Tunable Short-Wavelength Laser Sources

  • B. P. Stoicheff
Part of the NATO ASI Series book series (NSSB)


The availability of tunable laser radiation in the visible and infrared wavelength regions has made possible many important advances in physics, chemistry, and biology. At the present time, the ultraviolet (UV) region of the spectrum, and in particular the vacuum ultraviolet (VUV, from 200 to 100 nm) and extreme ultraviolet (XUV, from 100 to ~20 nm) regions lack tunable lasers. In fact, only a few lasers have been made to operate at these short wavelengths, in spite of considerable efforts being made in the past decade. The excimer lasers ArF (193 nm), Xe2 (~170 nm), and Ar2 (~120 nm), and the H2 laser (~110 nm) have been available for some time now, but these emit at discrete wavelengths or are tunable only over their relatively narrow bandwidths. More recent efforts have resulted in stimulated VUV emission by the anti-Stokes Raman process in I and Brl and by 2-photon excitation of H 2 2 , and in the XUV region by 4-photon excitation in Kr (~93 nm)3. Other techniques being explored inclLde recombination processes4 and excitation of ions5 such as Li+; and as we have learned at this school, in principle, the free-electron laser could operate at these short wavelengths.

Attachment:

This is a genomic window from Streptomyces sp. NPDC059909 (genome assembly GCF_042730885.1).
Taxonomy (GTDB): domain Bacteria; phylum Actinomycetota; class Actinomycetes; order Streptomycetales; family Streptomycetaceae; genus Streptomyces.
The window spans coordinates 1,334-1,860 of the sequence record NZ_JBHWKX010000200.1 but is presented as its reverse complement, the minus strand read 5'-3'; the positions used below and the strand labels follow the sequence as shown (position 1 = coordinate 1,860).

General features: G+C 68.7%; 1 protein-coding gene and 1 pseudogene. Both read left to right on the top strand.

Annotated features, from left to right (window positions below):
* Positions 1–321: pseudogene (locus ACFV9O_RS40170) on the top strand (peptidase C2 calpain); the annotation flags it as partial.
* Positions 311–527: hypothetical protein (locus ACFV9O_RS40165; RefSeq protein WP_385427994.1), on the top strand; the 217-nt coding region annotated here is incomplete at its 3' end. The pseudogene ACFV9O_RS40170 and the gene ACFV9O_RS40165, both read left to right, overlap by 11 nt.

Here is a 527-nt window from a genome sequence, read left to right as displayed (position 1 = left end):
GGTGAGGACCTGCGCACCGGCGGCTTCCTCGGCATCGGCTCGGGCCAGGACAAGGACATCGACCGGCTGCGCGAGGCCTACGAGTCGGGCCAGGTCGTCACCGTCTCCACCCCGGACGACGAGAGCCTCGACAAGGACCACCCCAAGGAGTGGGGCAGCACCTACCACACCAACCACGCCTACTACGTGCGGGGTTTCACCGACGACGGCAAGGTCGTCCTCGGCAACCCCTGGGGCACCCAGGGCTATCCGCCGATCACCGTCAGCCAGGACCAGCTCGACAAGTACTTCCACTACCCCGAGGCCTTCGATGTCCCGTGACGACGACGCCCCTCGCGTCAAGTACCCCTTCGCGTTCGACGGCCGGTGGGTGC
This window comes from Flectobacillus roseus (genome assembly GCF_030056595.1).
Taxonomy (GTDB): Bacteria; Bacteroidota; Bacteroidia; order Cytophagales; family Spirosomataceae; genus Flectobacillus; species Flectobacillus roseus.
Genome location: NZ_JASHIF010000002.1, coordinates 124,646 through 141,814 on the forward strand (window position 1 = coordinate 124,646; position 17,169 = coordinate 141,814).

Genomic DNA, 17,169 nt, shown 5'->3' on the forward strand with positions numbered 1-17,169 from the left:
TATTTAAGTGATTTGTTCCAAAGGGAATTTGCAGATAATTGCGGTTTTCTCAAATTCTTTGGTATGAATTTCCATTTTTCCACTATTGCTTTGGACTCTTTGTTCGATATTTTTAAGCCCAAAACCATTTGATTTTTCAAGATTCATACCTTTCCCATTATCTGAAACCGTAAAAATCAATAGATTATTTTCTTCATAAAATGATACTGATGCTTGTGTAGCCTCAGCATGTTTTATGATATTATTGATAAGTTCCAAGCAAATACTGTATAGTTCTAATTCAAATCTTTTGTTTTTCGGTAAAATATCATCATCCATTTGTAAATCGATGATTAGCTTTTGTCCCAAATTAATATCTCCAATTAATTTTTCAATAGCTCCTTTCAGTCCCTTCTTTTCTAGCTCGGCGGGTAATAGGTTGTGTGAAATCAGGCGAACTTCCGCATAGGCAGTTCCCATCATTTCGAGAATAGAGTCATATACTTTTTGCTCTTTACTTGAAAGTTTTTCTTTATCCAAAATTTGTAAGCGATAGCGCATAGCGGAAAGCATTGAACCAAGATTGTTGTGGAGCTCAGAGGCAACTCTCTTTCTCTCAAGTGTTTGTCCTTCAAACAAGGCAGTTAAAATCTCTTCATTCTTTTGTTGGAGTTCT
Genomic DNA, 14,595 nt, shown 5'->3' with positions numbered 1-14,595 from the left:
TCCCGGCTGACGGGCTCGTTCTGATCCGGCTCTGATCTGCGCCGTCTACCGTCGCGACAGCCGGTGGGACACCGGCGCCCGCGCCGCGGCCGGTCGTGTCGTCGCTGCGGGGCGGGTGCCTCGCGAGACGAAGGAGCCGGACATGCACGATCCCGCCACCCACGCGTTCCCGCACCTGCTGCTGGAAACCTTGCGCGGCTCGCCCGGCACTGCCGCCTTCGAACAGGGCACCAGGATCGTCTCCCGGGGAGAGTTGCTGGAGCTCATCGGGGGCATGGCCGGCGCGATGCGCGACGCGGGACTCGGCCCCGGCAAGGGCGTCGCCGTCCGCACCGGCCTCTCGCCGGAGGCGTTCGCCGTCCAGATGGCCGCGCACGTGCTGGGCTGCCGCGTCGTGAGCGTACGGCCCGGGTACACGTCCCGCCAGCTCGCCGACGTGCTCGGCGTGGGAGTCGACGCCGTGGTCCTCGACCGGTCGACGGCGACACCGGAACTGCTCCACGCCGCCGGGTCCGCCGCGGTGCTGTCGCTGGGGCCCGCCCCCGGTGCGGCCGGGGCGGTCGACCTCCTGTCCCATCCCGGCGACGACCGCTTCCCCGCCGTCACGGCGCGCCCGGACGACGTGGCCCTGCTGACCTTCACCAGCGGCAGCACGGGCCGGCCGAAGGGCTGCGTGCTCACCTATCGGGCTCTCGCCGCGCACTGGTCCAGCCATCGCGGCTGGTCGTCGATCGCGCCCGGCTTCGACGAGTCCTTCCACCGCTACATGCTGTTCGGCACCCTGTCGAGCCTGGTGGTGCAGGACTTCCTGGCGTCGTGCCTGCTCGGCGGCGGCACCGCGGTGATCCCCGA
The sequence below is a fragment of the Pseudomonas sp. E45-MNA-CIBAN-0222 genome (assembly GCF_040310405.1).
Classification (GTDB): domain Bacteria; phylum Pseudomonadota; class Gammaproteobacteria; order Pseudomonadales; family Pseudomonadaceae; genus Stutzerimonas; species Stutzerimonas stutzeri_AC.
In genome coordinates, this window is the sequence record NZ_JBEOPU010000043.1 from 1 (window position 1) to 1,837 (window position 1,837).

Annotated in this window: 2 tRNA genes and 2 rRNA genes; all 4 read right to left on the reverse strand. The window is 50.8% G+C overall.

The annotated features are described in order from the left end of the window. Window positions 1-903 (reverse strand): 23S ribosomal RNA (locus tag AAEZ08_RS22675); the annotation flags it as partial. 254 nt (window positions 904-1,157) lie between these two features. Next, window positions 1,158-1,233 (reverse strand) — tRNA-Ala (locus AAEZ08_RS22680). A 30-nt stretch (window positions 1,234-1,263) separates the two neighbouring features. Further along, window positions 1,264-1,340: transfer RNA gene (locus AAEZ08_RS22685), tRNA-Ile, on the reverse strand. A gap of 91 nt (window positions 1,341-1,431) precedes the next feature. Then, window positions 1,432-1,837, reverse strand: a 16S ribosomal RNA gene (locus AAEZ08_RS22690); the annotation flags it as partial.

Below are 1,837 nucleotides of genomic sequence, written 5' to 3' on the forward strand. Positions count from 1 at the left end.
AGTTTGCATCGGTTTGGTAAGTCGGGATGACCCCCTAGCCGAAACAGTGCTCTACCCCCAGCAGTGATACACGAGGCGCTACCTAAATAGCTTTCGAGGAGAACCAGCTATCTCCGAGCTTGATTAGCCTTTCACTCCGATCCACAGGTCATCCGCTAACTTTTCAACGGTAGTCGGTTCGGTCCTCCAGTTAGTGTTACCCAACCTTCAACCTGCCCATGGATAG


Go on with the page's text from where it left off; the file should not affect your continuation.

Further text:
Radiative Lifetime Coherent Radiation Rovibronic Level Tunable Radiation Tunable Laser Radiation 
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Copyright information

© Springer Science+Business Media New York 1985

Authors and Affiliations

  • B. P. Stoicheff
    • 1
  1. 1.Department of PhysicsUniversity of TorontoTorontoCanada

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